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Pipette Bitch Blues

By Annalee Newitz

ON BAD days, Toby described his job as "pipette bitch." For various reasons that he preferred not to think about, he'd dropped out of an experimental graduate program in computational biology at a prestigious Northern California university. With no interests other than computers, a few select hormones and science fiction novels, Toby was perfectly poised to work as a low-level researcher in yet another lab where the muckety-mucks studied genetic tagging. And so that's where he found himself most days, holding his trusty pipette over a box of clear gel attached to some electrodes.

Sometimes, he would obsess over whether his hand was trembling too much to squirt the pipette's contents into the precise, tiny cleft he'd opened in the gel. Or he'd become intensely worried that he'd let the gel to run too long. But usually, he thought about nothing at all. He didn't achieve a Zen-like state of pipette-mediated calm. There was no enlightenment. He simply immersed his entire consciousness in the tiny movements of his body, the precise measurements and procedures.

During breaks, Toby would peel off his latex gloves and head for a hidden spot between the pebbly outer walls of the lab and a giant shrub. Once comfortably invisible, he would light a joint and stare at his fingers: slightly dusty, slightly pruny from sweat and perfumed with a sharp rubber smell. Pot was the perfect drug for a pipette bitch, he mused. It kept you focused and calm; it stilled the caffeine trembles in your hands. After almost a year of unbroken routine--pipette, pot, pipette, pot--Toby realized that he could spend an entire 24-hour period without ever having a single, extended thought. Of course he was directing his own actions, and phrases would drift across his mind like "It's time to eat now" or "I really should take a piss." But he didn't have the kinds of multilayered or complex ideas that he used to have back when he was hacking hormone pathways in graduate school.

The situation would have been sad if it hadn't been so funny. Here he was, a hypereducated twentysomething, his whole life before him, and his supposedly professional middle-class job had turned his brain into nothing more than a basal ganglia.

So Toby decided to use his neocortex. He started reading newspapers again. Instead of using his breaks to take a hit off whatever half-finished joint he could find in his wallet, he would surf the net on his laptop. The most absurd thing he discovered--aside from a social networking tool called Orkut--was that according to all the usual news sources, his job was HOT. Supposedly Toby was at the center of an economic revolution in biotech. The most wanted jobs of the new millennium were in genomics; Bay Area cities were developing vast office parks full of wet lab-ready spaces and special cold rooms for all the code-crunching clusters. Journalists who had once written clueless stories about sticky websites during the dotcom boom were penning enthusiastic odes to proteomics and bioinformatics. Apparently, a cure for cancer was around the corner. Also, limb regeneration would be easy in a few years, just like gene therapy for liver disease. Toby started to long for the days when he stood, utterly stoned, with his pipette in his hand and nothing in his brain. He started to get angry. How could these morons say that working in biotech was so terrific when it had turned him into a zombie? And what kind of scientists would tell journalists that they were on the cusp of regenerating the brains of Alzheimer's patients?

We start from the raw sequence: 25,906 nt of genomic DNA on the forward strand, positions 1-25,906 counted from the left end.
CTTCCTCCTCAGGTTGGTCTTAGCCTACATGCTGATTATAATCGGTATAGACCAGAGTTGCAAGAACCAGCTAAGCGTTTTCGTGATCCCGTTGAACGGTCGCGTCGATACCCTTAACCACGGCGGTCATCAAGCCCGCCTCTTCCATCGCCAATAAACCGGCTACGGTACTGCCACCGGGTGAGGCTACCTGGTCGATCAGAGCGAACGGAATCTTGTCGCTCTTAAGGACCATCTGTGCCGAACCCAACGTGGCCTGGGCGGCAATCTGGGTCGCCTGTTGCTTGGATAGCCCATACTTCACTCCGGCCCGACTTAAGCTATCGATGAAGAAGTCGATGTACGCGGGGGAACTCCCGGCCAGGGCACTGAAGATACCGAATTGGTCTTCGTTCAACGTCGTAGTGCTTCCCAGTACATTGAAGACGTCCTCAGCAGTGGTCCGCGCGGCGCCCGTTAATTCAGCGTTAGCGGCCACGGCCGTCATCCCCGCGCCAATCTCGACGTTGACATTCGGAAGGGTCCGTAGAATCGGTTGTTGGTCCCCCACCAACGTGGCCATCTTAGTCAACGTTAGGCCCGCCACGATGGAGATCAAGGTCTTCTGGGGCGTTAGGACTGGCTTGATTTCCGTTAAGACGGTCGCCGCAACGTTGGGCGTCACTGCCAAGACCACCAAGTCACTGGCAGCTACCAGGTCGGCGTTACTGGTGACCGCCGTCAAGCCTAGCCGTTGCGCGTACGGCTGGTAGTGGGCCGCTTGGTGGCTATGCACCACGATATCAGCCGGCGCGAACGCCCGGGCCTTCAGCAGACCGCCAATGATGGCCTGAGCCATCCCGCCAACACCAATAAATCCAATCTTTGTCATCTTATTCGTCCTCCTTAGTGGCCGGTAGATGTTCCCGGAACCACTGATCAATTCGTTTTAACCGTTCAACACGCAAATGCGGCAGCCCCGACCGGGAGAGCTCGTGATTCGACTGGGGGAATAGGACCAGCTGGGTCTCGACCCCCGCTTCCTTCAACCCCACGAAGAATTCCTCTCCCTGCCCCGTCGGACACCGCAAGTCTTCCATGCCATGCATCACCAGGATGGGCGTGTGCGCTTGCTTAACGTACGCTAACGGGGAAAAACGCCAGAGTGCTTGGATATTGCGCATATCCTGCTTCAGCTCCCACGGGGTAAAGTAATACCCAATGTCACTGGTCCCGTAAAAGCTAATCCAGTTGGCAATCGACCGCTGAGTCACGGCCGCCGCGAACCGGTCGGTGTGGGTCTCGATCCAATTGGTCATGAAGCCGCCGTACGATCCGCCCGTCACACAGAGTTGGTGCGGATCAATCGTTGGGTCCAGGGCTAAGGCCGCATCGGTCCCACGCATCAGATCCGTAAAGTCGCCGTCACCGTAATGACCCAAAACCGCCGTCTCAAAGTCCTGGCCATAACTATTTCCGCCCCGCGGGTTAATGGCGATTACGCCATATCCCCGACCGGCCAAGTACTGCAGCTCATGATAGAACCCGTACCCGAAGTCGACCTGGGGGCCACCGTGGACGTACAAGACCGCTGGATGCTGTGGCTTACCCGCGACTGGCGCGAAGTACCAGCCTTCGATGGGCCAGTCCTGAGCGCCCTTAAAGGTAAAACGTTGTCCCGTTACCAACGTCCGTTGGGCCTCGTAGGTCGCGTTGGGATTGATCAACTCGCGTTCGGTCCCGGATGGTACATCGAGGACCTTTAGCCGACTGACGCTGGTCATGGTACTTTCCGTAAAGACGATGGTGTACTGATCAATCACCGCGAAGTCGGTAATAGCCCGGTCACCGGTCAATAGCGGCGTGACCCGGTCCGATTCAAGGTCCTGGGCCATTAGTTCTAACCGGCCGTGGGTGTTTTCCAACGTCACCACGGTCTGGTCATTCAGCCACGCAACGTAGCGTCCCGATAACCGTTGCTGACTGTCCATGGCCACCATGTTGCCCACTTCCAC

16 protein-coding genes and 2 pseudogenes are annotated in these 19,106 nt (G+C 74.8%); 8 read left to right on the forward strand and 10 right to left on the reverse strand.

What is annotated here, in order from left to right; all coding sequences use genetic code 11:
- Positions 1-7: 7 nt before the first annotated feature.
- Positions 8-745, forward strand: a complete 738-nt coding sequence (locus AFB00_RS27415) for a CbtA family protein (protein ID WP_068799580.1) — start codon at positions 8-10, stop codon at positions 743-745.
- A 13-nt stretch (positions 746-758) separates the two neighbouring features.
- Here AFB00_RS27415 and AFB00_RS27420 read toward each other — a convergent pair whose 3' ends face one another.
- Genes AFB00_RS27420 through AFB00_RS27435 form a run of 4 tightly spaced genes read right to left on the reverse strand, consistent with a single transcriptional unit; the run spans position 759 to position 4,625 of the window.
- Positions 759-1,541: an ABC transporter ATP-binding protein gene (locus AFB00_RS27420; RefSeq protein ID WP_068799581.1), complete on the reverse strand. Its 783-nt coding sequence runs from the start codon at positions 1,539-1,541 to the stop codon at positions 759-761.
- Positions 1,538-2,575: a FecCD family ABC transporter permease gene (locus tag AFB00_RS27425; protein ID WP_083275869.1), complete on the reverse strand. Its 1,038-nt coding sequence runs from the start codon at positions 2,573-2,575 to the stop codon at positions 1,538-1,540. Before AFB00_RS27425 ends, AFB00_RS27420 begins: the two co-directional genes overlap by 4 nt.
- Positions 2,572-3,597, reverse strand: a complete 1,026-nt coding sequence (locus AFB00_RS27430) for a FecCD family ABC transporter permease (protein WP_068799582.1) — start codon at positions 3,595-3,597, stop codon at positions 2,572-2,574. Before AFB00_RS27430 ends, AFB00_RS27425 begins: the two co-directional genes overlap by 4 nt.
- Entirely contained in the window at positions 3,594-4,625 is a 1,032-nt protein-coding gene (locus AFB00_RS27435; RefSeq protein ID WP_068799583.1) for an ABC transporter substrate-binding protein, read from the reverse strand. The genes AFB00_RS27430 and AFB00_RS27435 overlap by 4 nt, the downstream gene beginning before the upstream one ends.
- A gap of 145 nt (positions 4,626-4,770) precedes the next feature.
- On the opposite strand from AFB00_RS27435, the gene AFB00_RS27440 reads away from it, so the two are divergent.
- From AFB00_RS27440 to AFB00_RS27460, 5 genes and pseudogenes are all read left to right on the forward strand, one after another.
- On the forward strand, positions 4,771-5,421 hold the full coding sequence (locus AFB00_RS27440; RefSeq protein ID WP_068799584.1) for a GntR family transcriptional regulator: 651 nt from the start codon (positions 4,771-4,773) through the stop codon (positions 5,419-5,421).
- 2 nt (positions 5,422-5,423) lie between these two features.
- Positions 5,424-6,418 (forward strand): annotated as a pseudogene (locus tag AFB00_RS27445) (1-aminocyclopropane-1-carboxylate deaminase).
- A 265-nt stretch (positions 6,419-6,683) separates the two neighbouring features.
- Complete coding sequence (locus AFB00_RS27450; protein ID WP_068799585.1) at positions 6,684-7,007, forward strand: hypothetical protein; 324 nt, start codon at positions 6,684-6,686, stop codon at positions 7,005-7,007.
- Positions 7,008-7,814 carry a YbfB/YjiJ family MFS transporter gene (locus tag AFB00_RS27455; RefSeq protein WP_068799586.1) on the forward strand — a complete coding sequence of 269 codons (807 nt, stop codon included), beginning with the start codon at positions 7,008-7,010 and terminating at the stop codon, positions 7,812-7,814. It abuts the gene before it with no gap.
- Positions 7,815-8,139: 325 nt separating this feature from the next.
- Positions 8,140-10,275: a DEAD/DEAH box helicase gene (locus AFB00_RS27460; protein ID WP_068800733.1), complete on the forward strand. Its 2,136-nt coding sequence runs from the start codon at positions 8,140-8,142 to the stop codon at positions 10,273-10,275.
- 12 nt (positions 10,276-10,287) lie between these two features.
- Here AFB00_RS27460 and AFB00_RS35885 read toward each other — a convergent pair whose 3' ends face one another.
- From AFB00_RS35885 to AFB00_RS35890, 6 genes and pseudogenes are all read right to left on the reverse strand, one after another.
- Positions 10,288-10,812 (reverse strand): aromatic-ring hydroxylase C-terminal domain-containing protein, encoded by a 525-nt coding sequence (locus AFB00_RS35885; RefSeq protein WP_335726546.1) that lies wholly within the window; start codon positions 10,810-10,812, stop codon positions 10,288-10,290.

It made Toby feel like he worked at McDonald's: the plastic gloves were practically the same. But more important, there was a practically unbridgeable gulf between what he actually did for a living and the hype about it. Reading the papers was like looking at one of those glossy ads suggesting that women kicked off welfare would have great futures if they just took jobs at fast-food restaurants. Look at our shiny kitchens! Full of happy people in hair nets and gloves making toasty burgers and crispy fries! Fast food is at the center of the restaurant economy! Just like biotech.

Gritting his teeth in an agony of cynicism, Toby lost control. His pipette pierced the gel, releasing a tiny squirt of DNA spooge into the wrong spot. He'd have to pour another gel. Sighing, he realized he couldn't cook another fucking french fry. It was time for another job.

Annalee Newitz ([email protected]) is a surly media nerd who says to hell with the lab.

Send a letter to the editor about this story to letters@metronews.com.

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From the February 18-25, 2004 issue of Metro, Silicon Valley's Weekly Newspaper.

Copyright © Metro Publishing Inc. Metroactive is affiliated with the Boulevards Network.

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